By Tony Aguilar, Coachella Unincorporated
MECCA, Calif. — This summer was unlike any other for 17-year-old Alejandro Ortega.
For the first time in six years, Ortega’s summer job was in the air-conditioned indoors and not in the fields of the Eastern Coachella Valley in triple-digit heat. This summer, with the help of the Mecca Boys and Girls Club, Ortega is working at the local Starbucks.
“I’ll never go back (to the fields),” Ortega said, after finding out he got the job earlier this summer.
This opportunity means more to Ortega than to most teens. He helps support a household of eight. Although he hated spending his summers picking fruits and vegetables, it was necessary in order to supplement the family’s income. His diabetic mother is unable to work and stays home to care for his two younger special-needs siblings. Ortega’s father is also unable to work due to a shoulder injury. The burden of providing for the family falls on Alejandro and his sibling.
Like many local farm workers, Ortega followed the crops up to Bakersfield every summer after the local harvests were over.
“There was this other interviewee who I thought did better than me in the group interview, so I really didn’t think I was going to get it, so when I got the call, I was really shocked,” said Ortega. “Next thing you know I was getting on the next bus home, arriving at 3 a.m. and reporting to work at my new job the next morning.”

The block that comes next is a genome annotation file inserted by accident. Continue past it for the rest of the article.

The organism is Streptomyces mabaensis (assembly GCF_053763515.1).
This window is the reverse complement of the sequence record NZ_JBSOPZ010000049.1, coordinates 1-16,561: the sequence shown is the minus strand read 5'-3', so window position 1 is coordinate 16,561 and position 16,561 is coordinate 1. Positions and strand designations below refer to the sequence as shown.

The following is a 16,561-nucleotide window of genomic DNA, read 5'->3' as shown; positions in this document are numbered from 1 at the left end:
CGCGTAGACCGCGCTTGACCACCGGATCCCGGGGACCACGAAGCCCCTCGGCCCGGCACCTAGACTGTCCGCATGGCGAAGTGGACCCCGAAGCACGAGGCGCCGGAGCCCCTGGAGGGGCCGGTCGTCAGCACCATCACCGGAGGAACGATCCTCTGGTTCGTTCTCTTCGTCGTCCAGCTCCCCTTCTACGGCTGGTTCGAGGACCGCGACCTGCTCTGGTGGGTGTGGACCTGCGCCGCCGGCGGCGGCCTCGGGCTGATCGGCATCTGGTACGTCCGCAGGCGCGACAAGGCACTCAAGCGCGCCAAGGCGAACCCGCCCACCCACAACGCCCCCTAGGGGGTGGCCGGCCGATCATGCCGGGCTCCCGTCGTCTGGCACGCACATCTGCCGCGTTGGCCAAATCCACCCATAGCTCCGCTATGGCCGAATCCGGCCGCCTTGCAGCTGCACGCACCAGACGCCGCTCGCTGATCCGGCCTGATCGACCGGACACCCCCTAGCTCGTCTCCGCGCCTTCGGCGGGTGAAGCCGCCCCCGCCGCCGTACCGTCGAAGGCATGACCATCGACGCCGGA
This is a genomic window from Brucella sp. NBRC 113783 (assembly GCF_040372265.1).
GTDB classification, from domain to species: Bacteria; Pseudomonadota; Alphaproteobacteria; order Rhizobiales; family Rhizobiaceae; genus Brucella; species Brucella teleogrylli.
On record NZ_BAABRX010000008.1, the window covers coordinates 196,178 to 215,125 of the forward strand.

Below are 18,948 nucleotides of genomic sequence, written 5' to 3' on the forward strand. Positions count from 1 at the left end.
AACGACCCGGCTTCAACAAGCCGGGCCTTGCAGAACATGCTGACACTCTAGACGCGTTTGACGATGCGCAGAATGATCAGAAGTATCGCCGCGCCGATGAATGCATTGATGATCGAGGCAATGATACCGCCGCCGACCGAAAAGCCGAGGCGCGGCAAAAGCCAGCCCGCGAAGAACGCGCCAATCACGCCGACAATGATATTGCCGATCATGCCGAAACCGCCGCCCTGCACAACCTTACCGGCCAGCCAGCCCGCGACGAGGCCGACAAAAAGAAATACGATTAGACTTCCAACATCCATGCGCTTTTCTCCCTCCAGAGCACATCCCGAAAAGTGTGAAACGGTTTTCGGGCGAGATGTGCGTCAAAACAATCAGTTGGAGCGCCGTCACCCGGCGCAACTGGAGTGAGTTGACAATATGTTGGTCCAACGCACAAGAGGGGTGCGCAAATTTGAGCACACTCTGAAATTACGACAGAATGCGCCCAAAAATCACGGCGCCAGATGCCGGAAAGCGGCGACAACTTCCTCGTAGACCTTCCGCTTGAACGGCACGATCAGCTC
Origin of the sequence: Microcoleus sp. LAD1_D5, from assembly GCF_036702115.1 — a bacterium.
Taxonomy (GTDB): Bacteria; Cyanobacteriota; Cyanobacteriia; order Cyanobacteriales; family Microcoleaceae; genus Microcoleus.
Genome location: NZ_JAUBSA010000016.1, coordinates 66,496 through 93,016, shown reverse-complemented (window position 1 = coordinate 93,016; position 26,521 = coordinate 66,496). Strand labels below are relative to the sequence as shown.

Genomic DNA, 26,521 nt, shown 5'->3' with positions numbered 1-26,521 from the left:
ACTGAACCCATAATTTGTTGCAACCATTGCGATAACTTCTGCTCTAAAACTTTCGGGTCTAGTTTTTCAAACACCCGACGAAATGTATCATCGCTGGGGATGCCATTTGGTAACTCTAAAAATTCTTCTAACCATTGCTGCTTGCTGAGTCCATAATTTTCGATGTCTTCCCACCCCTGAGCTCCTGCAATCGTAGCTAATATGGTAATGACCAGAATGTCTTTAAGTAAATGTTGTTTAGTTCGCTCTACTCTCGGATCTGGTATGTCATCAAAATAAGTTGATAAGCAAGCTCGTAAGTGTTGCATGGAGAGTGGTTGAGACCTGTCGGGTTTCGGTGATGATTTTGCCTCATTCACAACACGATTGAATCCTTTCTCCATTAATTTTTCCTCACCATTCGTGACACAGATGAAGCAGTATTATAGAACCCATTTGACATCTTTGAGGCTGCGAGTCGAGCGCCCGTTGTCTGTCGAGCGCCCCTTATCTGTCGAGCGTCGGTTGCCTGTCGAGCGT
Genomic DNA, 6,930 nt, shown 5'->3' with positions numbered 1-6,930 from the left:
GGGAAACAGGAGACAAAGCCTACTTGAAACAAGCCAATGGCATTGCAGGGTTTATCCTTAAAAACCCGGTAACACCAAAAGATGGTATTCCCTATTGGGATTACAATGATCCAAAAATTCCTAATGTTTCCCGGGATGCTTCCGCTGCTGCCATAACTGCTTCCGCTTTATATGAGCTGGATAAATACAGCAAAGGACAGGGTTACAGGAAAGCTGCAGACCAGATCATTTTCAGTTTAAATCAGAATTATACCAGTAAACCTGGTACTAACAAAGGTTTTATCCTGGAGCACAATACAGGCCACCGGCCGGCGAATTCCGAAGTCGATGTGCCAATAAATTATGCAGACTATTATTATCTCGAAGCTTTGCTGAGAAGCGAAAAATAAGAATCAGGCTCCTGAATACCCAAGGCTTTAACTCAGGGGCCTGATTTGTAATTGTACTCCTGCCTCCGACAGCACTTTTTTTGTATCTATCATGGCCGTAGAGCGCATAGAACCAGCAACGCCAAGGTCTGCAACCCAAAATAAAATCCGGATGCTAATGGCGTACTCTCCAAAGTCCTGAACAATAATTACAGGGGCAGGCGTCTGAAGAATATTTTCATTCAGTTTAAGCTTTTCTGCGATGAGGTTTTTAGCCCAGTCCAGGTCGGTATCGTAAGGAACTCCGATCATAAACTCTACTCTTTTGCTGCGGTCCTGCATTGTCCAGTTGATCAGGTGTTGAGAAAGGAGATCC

Ortega attributes his high school AVID class (Advancement Via Individual Determination) and the Mecca Boys and Girls Club for preparing him for the job.
“One of the assignments in our AVID class taught us how to dress and speak properly for interviews,” said Ortega. “And then of course there was Alma (Silva) from the Boys and Girls Club.”
Ortega, an incoming senior at Desert Mirage High School, plans on graduating early. During his semester off, he plans to work and save up money for college.
“I just wanted something better for my kids,” said Silva, the youth and development program specialist for the Mecca Boys and Girls Club. “Even if it was a job working at a fast food restaurant, at least it would be indoors out of the heat and less dangerous work.”
Silva, who picks up donated pastries from the Starbucks in Mecca, decided to ask if there were any job openings there for the teens at her clubhouse. At first she was turned down, but a month later she got a call and quickly assembled a team of five interested students.
“Even if they didn’t get hired, I wanted them to get the experience of a job interview and for them to start developing those skills so they can be better prepared for later on in life,” she said.
Silva is approaching businesses throughout the community with the hopes of helping more young people like Ortega gain employment.
“I’m not afraid to ask. I plan on asking all the local businesses in the community if they are interested in hiring one of our local youth,” she said. “I want my kids to know that there is more to life than the fields in Mecca and the rest of the Eastern Coachella Valley.”
Silva asks that businesses interested in hiring local teens during this school year contact her at 760-396-2380 or firstname.lastname@example.org.